China’s aggression against Vietnam an assault on ASEAN

By Francis Allan L. Angelo

The Vietnamese government, led by Prime Minister Nguyen Xuan Phuc, is faced with the COVID19 pandemic that leaves their avowed mission for the 2020 ASEAN Chairmanship unfulfilled.

In its current term that transitioned from Thailand as its predecessor, led by Prime Minister Chan-o-cha, to Brunei as its successor, led by YB Dato Seri Setia Dr Hj Mohd Amin Liew Abdullah and YB Dato Hj Erywan, Vietnam would have made full use of its term if given more time with an extension to 2021.

Vietnam’s primary goals were focused on regional unity and through these connections and partnerships, strengthen the ASEAN community as well as enhance its compliance with the 10-member association’s role and contribution responsibility to sustaining regional peace, security, and stability.

But foremost of its policy objectives is to foster more regional unity to face Chinese aggressiveness in its use of its power to continuously claim disputed territories in the South China Sea (SCS).  China’s policy of beneficial diplomacy is accompanied by its aggressiveness in maintaining its dominance in the SCS’s community of nations.

According to the Diplomat publication, “US State Department spokeswoman, Morgan Ortagus said that China has continued to deploy maritime militia around Spratly Islands, and amid the pandemic, has even announced new research stations on its military bases it has built on Fiery Cross Reef and Subi Reef.”

Government with similar claims on SCS believed that Chinese vessels assaulting fishermen boats were part of the maritime militia.                                                                                                                                             

Vietnam has been a victim of China’s violation of its security and sovereignty. With Vietnam as Chairman of ASEAN, China’s act of transgression against Vietnam is likewise an assault on ASEAN.

For the month of April alone, three episodes occurred with China as the culprit. This made Vietnam more serious in addressing China’s intrusions into territories which claimants had the right to protect.

In early April, a Chinese coast guard ship sunk a Vietnamese fishing vessel off the Paracel Islands and in mid-April, Beijing re-assigned to an area close to Vietnam’s Exclusive Economic Zone (EEZ), the controversial Haiyang Dizhi 8 geological survey ship which it used the previous year to pressure international drilling operations near the Vanguard Bank.

Towards the end of April, Beijing stepped up its control of the Paracel and Spratly by establishing administrative units –Xisha and Nansha – as part of the Hainan province.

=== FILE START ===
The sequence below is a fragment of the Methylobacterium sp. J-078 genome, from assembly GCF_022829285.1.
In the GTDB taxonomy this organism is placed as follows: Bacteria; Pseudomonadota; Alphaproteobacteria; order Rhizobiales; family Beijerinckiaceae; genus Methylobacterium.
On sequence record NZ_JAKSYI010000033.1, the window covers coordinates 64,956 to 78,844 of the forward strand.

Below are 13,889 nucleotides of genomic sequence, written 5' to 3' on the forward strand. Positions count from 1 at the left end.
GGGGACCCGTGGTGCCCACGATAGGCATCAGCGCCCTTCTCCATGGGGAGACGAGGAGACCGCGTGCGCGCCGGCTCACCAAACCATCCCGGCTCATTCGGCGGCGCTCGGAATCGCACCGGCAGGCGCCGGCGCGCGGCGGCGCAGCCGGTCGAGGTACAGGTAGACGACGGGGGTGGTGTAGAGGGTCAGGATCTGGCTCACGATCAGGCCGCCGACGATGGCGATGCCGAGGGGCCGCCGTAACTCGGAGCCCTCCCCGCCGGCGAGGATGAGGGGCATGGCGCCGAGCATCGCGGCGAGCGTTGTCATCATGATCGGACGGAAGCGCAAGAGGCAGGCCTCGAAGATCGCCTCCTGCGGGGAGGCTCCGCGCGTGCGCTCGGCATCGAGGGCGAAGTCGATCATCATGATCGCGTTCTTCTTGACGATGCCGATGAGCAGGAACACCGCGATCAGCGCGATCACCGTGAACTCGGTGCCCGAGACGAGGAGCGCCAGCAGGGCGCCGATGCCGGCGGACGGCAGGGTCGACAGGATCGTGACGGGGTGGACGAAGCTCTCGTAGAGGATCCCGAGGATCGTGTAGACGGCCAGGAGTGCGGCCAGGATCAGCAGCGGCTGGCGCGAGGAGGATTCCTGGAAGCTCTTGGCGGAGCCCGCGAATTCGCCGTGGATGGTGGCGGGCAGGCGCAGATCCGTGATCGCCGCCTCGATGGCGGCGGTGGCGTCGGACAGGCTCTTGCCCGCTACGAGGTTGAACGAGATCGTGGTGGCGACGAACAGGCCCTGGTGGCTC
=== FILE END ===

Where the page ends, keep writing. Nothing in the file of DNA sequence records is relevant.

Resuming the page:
Vietnam has also been wary of China’s intrusion to its industries like infrastructure as in the case of Beijing’s Belt and Road Initiative.  Hanoi is inclined to withdraw its participation in this infrastructure project of China which will include neighboring countries under the ASEAN like Laos and Cambodia.

In the face of all these transgressions by China into Vietnam, including the episodes which harmed Vietnamese citizen-fishermen, a high anti-Chinese sentiment rose to threaten Chinese business interests in Vietnam.

A more intense anti-Chinese sentiment exists and is growing in the Philippines as Filipinos see very aggressive moves to control not only outlying areas in the West Philippine Sea (WPS) but also critical industries servicing consumers, from power – the National Grid Corporation of the Philippines (NGCP) controlled by the State Grid of China Corporation (SGCC) to telecommunications through State of China’s ChinaTel and JV partner, DITO Telecoms.

Through this Chinese control of industries, massive Chinese migration is thought to be worrisome as it can open the country, for one, to People’s Liberation Army (PLA) invasion and the resultant espionage and cyberattack underground work.  With the Chinese setting up organizations like the Philippine Offshore Gaming Operations (POGO), these can lead to prostitution, drugs and Anti-Money Laundering activities.

China’s dominance of Philippine infrastructure has greater impact on the people when it is natural resources-based in the countryside like the wide expanse of land at the former Sangley US Naval base and the Clark US Air Force base.

Along this line, former Supreme Court Associate Justice Antonio Carpio questioned the bidding for the Kaliwa dam as “the Communist Party of China had already chosen for the Philippines the winning bidder- the China Energy Engineering Corporation”.

To give an indication of China’s manipulation of power over a country is China President Xi Jingping’ ruse of funding an oil exploration project in the WPS in exchange for the Philippines withdrawing its arbitration victory from the Permanent Court of Arbitration in the Hague.

If the WPS is estimated to be USD7 trillion worth of oil (not counting its valuable fishing grounds), industry pundits say that the Philippines can go it alone devoid of other Chinese schemes like debt traps.